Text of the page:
Súmate (Spanish for "Join Up") is a Venezuelan volunteer civil association founded in 2002 by María Corina Machado and Alejandro Plaz. Súmate describes itself as a vote-monitoring group; it has also been described as an election-monitoring group.
Mission and valuesEdit
Súmate is a non-governmental organization (NGO) whose stated aim is to promote the free exercise of citizen's political rights, and the discussion of matters of public interest. The group's mission is to promote, defend, facilitate, and back the political rights accorded to citizens by the Constitution of Venezuela.
Súmate's espoused values are:
- The guarantee of civil and political freedom and rights
- Impartial and independent citizen participation in democratic processes
- Professional volunteerism with a high level of citizen participation
- Organizational transparency and efficacy
Other projects are the consolidation of a national network of volunteers; analysis of voter registration; planning and execution of parallel vote counts to strengthen confidence in electoral processes; and educational programs.
Hugo Chávez was elected President of Venezuela in 1998. Participation was 64%, with 36% of the electorate abstaining, resulting in a Chávez victory with 35% of the total electorate. In 1999 a new Constitution of Venezuela was approved, making Chávez eligible to run for president again in 2000, for a six-year term; and again in 2006, for another six years. This could result in a Chávez presidency of 14 years, compared to the previous presidential term limit of five years. He won the 2000 election with 60% of the votes cast, 33% of the total electorate, and 44% abstention.
These changes were made to the Constitution and electoral processes based on elections with an overwhelmingly support for Chávez but unprecedented voter abstention—a "poor showing" with most staying away from the polls.
Súmate was founded with an expressed goal of achieving a high level of citizen participation in Venezuelan elections. According to The Washington Post, Machado and Plaz had a hurried encounter in a hotel lobby in 2001, where they shared their concern about the course that was being shaped for Venezuela. Machado said, "Something clicked. I had this unsettling feeling that I could not stay at home and watch the country get polarized and collapse.... We had to keep the electoral process but change the course, to give Venezuelans the chance to count ourselves, to dissipate tensions before they built up. It was a choice of ballots over bullets."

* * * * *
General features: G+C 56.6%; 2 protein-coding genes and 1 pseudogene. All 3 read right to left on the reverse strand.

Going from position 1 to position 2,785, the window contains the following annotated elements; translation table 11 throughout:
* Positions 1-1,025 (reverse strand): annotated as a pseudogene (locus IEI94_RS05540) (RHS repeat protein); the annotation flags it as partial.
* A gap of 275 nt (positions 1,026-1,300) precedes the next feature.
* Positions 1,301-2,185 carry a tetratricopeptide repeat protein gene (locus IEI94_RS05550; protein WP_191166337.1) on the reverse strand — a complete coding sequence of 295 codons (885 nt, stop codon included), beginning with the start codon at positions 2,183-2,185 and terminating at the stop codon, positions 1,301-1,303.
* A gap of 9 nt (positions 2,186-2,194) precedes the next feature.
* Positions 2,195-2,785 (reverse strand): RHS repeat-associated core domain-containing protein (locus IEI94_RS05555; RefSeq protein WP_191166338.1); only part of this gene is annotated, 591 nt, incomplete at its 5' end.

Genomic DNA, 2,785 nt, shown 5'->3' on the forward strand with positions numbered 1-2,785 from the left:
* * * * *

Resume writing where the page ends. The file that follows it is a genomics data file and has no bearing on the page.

According to Súmate, it is "not concerned with who governs but rather that those in power respect the rule of law."
Súmate was originally composed of a group of professionals, but now has grown to include 30,000 volunteers from across Venezuela and all walks of life.
Recall referendum, 2004Edit
In 2003, Súmate organized a campaign to force a recall referendum revoking the remainder of the term in office of President Chávez, as provided for under Article 72 of the Constitution of Venezuela, which permits citizens to request a recall if signatures are collected from 20% of the electorate.
|Hugo Chávez's Election Results|
|— 2004 recall referendum —|
Recall Hugo Chávez?
Source: CNE data
The recall vote was held on 15 August 2004. A record number of voters turned out but the recall was defeated with a 59% "no" vote. The Carter Center concluded the results were accurate, but European Union observers did not oversee the referendum, saying too many restrictions were put on their participation by the government.
An exit poll by US company Penn, Schoen & Berland Associates (PSB) predicted that Chávez would lose by 20%, whereas the election results showed him to have won by 20%. Schoen commented, "I think it was a massive fraud". PSB used Súmate personnel as fieldworkers. Publication or broadcast of exit polls was banned by electoral authorities, but results of the PSB poll went out to media outlets and opposition offices several hours before polls closed. Jimmy Carter said that Súmate "deliberately distributed this erroneous exit poll data in order to build up, not only the expectation of victory, but also to influence the people still standing in line".
Following the recall vote, Súmate requested that Ricardo Hausmann of Harvard University and Roberto Rigobón of MIT perform a statistical analysis analyzing how fraud could have occurred during the referendum. They concluded that the vote samples audited by the government were not a random representation of all precincts and that opposition witnesses and international observers were not allowed near the computer hub on election day. CEPR, a left-leaning think tank based in Washington, reports that other economists have called the Harvard/MIT assumptions about how the alleged fraud was conducted unlikely.
Presidential elections, 2006Edit
Súmate recommended procedures for a primary, to be held on 13 August 2006, to choose the opposition candidate for the 3 December 2006 presidential elections. Teodoro Petkoff, a Chávez critic, said that Súmate's procedure was authoritarian, comparing it to the Carmona Decree. Nine other candidates agreed to the terms for holding a primary, confirming their desire to allow the citizens to choose the opposition candidate. Another candidate condemned Petkoff's remarks against Súmate, saying that Petkoff's statements didn't help the country, and explaining that the conditions for holding a primary had been previously discussed between all of the candidates, including Petkoff. On 9 August, Súmate announced that the 13 August primary election would not be held, since the candidates had decided to back Manuel Rosales as the single opposition candidate. Machado said that the primary "initiative accomplished its goal and that Súmate would continue working to ensure clean elections and respect for citizens' rights."